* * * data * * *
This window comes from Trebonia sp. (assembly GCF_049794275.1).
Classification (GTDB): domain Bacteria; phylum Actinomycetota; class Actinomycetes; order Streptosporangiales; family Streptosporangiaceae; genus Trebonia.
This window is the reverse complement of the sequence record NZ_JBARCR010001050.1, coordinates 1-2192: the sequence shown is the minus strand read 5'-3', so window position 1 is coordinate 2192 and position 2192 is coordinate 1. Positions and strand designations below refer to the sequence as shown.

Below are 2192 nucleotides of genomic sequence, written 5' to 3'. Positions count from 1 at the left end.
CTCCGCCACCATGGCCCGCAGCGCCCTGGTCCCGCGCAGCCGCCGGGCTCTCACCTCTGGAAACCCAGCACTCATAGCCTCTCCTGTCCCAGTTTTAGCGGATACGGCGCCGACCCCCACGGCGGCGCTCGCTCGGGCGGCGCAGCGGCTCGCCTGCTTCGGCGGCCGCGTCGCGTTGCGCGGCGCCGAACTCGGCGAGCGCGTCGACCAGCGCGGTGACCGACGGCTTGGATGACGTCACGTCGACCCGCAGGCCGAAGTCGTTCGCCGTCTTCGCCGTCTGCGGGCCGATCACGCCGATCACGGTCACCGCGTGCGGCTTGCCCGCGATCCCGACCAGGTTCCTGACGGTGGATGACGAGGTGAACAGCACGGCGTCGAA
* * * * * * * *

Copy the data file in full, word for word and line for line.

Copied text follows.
This window comes from Trebonia sp. (assembly GCF_049794275.1).
Classification (GTDB): domain Bacteria; phylum Actinomycetota; class Actinomycetes; order Streptosporangiales; family Streptosporangiaceae; genus Trebonia.
This window is the reverse complement of the sequence record NZ_JBARCR010001050.1, coordinates 1-2192: the sequence shown is the minus strand read 5'-3', so window position 1 is coordinate 2192 and position 2192 is coordinate 1. Positions and strand designations below refer to the sequence as shown.

Below are 2192 nucleotides of genomic sequence, written 5' to 3'. Positions count from 1 at the left end.
CTCCGCCACCATGGCCCGCAGCGCCCTGGTCCCGCGCAGCCGCCGGGCTCTCACCTCTGGAAACCCAGCACTCATAGCCTCTCCTGTCCCAGTTTTAGCGGATACGGCGCCGACCCCCACGGCGGCGCTCGCTCGGGCGGCGCAGCGGCTCGCCTGCTTCGGCGGCCGCGTCGCGTTGCGCGGCGCCGAACTCGGCGAGCGCGTCGACCAGCGCGGTGACCGACGGCTTGGATGACGTCACGTCGACCCGCAGGCCGAAGTCGTTCGCCGTCTTCGCCGTCTGCGGGCCGATCACGCCGATCACGGTCACCGCGTGCGGCTTGCCCGCGATCCCGACCAGGTTCCTGACGGTGGATGACGAGGTGAACAGCACGGCGTCGAA